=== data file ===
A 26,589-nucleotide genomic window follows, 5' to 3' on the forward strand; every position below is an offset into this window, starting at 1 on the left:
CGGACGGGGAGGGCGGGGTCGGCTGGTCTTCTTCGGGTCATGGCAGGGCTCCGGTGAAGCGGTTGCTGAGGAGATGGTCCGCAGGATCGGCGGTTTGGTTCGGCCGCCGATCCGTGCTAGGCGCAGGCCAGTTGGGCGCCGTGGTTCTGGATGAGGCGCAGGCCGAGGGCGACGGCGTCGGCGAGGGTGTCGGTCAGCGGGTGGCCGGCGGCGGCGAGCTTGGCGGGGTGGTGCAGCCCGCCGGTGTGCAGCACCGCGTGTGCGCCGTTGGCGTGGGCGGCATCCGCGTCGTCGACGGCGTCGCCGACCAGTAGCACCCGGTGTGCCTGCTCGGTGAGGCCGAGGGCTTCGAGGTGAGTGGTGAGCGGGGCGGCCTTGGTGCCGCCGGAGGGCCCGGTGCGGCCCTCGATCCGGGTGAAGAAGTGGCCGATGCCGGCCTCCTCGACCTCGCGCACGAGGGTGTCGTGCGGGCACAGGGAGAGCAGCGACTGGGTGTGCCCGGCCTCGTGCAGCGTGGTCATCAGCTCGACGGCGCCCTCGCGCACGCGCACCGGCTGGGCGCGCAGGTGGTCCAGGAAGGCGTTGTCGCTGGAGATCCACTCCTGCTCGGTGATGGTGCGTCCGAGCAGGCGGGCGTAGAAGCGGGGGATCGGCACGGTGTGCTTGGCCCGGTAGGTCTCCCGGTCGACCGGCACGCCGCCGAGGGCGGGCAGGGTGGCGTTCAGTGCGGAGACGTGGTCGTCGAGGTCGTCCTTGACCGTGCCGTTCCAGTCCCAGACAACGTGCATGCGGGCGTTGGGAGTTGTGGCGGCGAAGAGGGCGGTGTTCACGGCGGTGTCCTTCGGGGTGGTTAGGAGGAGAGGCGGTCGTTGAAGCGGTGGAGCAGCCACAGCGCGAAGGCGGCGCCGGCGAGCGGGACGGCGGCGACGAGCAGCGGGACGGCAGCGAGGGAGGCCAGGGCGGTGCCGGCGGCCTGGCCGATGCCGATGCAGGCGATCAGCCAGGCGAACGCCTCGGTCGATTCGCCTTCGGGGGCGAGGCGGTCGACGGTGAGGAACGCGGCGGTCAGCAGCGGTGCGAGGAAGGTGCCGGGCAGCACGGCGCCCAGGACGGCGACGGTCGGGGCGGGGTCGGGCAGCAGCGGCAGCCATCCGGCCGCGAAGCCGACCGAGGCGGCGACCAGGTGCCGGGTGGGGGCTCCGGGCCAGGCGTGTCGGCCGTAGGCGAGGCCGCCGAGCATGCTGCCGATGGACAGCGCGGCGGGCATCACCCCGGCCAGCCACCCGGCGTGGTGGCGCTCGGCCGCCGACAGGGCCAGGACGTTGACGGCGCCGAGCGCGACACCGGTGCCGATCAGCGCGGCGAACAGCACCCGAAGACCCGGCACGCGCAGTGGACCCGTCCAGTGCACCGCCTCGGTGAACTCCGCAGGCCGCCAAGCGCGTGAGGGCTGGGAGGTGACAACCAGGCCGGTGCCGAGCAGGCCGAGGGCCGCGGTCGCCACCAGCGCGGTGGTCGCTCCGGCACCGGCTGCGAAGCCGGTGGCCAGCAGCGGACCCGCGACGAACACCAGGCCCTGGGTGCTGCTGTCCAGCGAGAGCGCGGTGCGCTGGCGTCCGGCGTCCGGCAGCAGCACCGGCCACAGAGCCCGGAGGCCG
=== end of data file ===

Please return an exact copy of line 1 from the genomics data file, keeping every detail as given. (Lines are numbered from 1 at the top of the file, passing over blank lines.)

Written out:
A 26,589-nucleotide genomic window follows, 5' to 3' on the forward strand; every position below is an offset into this window, starting at 1 on the left: